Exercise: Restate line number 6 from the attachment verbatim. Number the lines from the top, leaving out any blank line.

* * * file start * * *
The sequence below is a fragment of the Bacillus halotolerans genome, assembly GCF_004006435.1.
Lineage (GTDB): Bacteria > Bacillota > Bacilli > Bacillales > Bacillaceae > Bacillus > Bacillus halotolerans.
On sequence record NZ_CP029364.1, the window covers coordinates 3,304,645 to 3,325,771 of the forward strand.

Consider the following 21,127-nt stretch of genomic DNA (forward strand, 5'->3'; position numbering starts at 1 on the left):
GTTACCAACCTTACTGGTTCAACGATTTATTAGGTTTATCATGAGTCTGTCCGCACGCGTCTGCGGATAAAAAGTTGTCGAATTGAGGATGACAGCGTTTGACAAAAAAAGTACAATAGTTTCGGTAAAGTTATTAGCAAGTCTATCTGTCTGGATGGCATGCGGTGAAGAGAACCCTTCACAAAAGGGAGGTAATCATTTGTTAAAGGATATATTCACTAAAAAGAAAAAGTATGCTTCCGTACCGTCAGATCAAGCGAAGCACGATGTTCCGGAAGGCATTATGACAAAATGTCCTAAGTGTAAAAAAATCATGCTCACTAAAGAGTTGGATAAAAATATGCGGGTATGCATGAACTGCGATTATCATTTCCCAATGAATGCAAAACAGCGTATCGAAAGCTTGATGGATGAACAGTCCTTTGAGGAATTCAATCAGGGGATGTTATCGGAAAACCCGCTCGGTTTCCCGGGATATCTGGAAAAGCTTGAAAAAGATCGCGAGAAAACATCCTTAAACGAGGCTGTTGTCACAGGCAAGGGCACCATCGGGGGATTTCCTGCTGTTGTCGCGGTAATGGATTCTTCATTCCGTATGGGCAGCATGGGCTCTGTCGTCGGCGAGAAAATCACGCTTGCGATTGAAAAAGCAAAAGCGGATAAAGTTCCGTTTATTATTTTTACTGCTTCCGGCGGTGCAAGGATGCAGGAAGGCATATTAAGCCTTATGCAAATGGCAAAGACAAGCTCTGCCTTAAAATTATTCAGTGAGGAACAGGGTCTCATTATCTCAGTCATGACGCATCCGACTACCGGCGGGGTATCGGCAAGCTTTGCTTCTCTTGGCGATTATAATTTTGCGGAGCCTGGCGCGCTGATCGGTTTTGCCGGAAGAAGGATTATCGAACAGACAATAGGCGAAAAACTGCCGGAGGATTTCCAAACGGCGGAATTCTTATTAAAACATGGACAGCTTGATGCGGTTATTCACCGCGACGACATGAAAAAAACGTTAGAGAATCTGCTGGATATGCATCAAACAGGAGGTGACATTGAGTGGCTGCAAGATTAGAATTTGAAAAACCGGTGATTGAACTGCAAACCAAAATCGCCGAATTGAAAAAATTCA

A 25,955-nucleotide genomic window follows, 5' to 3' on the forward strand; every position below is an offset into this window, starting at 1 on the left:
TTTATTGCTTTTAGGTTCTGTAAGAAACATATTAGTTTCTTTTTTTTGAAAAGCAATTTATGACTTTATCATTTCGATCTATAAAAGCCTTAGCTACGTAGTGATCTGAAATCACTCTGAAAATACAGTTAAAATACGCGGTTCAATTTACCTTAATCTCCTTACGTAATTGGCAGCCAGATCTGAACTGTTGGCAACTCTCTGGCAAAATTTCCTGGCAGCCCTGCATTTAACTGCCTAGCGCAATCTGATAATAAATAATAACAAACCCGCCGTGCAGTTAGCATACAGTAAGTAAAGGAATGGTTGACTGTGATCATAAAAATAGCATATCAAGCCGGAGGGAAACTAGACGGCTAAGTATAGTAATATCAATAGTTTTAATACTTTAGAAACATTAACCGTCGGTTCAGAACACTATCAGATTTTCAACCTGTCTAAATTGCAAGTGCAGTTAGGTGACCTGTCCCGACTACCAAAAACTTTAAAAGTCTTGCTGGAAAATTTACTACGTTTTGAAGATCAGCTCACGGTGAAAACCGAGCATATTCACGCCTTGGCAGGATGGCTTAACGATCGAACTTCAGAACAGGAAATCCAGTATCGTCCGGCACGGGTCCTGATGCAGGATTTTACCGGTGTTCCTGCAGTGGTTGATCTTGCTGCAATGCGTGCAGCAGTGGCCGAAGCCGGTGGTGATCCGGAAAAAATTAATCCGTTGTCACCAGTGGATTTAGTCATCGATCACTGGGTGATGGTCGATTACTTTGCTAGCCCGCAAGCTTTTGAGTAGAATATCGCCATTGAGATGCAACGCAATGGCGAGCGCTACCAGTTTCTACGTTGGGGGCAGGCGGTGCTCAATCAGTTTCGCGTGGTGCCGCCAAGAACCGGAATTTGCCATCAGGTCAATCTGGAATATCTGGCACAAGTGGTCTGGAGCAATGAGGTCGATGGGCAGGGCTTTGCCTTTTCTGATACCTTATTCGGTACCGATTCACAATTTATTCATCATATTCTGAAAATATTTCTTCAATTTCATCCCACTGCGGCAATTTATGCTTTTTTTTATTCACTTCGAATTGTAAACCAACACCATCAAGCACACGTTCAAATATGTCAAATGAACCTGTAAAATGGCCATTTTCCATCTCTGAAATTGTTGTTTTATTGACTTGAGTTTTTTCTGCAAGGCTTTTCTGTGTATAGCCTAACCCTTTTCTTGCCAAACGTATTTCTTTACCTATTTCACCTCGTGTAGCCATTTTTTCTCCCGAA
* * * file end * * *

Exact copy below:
A 25,955-nucleotide genomic window follows, 5' to 3' on the forward strand; every position below is an offset into this window, starting at 1 on the left: